heart rate

Hi...my pacemaker was inserted June 4th and I am finally feeling somewhat better. I am a runner but have been unable to run and have switched to walking about 5 miles per day...this morning with my heart rate monitor on, I was walking about 14.5 minute miles and my heart rate went up to 143 although the range that it was set for was 60-130...would this be normal for it to get up to 140's??? I was rather surprised as I had never seen it go over 120. Any feedback would be very appreciated. Thanks...this is truly a great group and am so glad to be a member..vtlaney


Heart rate

by ElectricFrank - 2008-07-30 01:07:28

Smitty covered most of it. One additional possibility is the effect of the pacemaker on your heart rate monitor. If your monitor is the ECG type that uses electrodes on your chest it is possible that it is reading higher than your actual HR. What happens is that the monitor picks up the pacing electrical impulse as well as the heart signal and calculates the HR based on the extra pulse. In some cases this will actually give a ready that is double your HR, but it can also just add extra beats intermittently. Try taking your pulse the old way using your watch and wrist pulse. Check that against the monitor.
I found that the monitors than use the blood pulse in a finger work more reliably with a pacemaker.


Heart Rate-Smiith & Frank

by vtlaney - 2008-07-30 07:07:35

You are both so so knowledgeable...thanks so much for the quick response...I have only had one pacemaker check and all seemed to be working properly...what you have said makes alot of sense...My hr monitor is a Polar and the strap goes around my chest.

thanks again...vtlaney

Heart Rate

by SMITTY - 2008-07-30 12:07:14

Hello VTLaney,

I take it this is your first visit, or yout first question to the PM Club, so let me say welcome.

I can't guess if your heart rate should go up to 140 or above, but I'm pretty sure your pacemaker had nothing to with it, if as you say, the settings on your pacemaker are a low of 60 and high of 130. That is unless - see next to last paragraph in this comment.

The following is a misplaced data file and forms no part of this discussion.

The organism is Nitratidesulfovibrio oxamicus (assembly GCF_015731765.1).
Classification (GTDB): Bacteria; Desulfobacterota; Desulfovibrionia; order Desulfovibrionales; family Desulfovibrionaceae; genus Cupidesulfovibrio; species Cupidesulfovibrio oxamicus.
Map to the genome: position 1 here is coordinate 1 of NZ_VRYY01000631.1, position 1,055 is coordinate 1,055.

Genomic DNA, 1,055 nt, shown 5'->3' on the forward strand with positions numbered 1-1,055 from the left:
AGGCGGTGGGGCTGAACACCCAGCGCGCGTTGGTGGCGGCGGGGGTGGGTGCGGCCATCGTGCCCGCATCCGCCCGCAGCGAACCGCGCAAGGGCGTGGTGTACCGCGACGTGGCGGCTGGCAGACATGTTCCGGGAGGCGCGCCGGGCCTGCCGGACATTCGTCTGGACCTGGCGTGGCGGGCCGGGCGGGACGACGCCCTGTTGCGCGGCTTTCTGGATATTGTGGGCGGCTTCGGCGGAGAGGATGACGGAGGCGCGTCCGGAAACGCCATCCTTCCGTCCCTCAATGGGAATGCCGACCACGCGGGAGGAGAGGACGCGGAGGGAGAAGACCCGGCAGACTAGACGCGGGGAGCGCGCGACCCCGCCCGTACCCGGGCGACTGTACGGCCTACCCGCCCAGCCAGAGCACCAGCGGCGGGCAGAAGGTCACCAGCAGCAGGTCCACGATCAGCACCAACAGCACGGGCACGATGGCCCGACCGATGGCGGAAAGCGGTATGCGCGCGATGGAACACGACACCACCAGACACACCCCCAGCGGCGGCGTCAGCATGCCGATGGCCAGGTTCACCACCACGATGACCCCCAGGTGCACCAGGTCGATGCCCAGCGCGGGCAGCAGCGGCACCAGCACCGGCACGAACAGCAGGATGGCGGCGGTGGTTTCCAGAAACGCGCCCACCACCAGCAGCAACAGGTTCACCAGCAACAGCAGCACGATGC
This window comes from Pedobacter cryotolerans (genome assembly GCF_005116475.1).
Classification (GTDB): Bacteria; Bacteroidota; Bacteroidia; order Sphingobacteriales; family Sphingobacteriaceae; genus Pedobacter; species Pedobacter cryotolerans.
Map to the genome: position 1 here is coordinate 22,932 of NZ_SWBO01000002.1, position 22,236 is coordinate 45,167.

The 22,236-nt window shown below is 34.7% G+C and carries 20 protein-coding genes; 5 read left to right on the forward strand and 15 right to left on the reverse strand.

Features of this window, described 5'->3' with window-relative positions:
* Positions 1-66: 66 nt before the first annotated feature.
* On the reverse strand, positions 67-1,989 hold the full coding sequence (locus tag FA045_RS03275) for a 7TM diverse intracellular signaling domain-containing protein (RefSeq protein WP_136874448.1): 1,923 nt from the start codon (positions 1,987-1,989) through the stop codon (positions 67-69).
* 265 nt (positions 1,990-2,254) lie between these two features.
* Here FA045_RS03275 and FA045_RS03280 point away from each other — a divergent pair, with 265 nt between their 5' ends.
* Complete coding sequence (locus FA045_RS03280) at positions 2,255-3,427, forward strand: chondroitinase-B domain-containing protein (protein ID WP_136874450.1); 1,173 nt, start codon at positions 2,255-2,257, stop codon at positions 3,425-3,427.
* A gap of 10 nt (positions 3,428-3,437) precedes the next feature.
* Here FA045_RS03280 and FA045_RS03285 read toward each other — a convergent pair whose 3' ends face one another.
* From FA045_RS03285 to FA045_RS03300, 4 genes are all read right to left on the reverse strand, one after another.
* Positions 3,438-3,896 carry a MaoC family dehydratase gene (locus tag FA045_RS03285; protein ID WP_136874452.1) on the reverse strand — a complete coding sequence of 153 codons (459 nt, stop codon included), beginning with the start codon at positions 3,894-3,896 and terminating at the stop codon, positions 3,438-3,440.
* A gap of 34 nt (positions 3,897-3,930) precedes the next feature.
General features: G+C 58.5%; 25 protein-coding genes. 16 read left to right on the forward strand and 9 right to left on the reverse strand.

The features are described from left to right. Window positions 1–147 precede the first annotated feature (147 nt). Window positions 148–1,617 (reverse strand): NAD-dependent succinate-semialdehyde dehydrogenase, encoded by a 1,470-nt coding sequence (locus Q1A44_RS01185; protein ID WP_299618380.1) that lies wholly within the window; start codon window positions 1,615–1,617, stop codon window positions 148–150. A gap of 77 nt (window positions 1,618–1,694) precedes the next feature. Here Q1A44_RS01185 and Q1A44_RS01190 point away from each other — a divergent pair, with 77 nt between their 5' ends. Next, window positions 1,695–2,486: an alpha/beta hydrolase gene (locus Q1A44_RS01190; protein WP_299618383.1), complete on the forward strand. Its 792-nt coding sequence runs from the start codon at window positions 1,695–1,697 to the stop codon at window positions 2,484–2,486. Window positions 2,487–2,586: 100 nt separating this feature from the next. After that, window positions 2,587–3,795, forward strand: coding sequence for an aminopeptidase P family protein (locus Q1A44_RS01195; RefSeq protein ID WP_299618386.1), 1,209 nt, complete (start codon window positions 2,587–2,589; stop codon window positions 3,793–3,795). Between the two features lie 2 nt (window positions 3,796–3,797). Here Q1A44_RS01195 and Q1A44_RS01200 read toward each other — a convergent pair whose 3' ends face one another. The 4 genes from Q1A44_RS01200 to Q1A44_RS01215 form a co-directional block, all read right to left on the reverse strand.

This may be an over simplification of it, but basically what your pacemaker is set to do is monitor your heart rate. Shoud it go below 60 then the PM kicks in and maintains a minimum heart rate of 60. As your heart rate goes above 60 the PM continues to monitor your HR and will step in and help maintain a steady rhythm if need be until your heart rate reaches 130. When your heart rate goes 130 or above the PM takes itself out of the picture, although it will continue to monitor your heart rate. Then when it drops below 130 the PM again steps in and helps maintain a steady heart rhythm if needed.

There is one other item that could be entering the equation. That is the rate response could be activated on your PM. Although this should not be causing you heart rate to exceed 130, it is entirely possible the upper setting on your PM is above 130 and that is where the rate response will take it to. Since there is no way for any of us to know the exact settings, other than take the word of whoever established those settings, you will need to talk to the doctor or whoever selected the settings you have. (Yes, what I'm saying is the low and high settings we are told about, may not be the entirely true.. I know this can happen because it happened to me. It didin't make one iota of difference in the way my PM controlled my heart rate.)

If you feel no discomfort when you hit the 140 rate, I say don't be concerned. If you develop chest pain or an irregular heart beat, then you should check with your doctor immediately.

Good luck,


HRM Spikes

by tripastor - 2008-07-30 12:07:32

I also have a PM and wear a HRM when I train (triathlons), there are times that my HR will spike to 236 or even higher. When I take my pulse manually I am at a normal rate for exercise.
It can make you nervous at first, but in the end it is pretty funny when you show that you have an average HR of 220 for your workout.
I have talked with others about this, and there really is no solution.
Let me suggest you try a website: www.cardiacathletes.com, it is a support groups with awesome forums for those who have cardiac issues but still want to push the limits and train.

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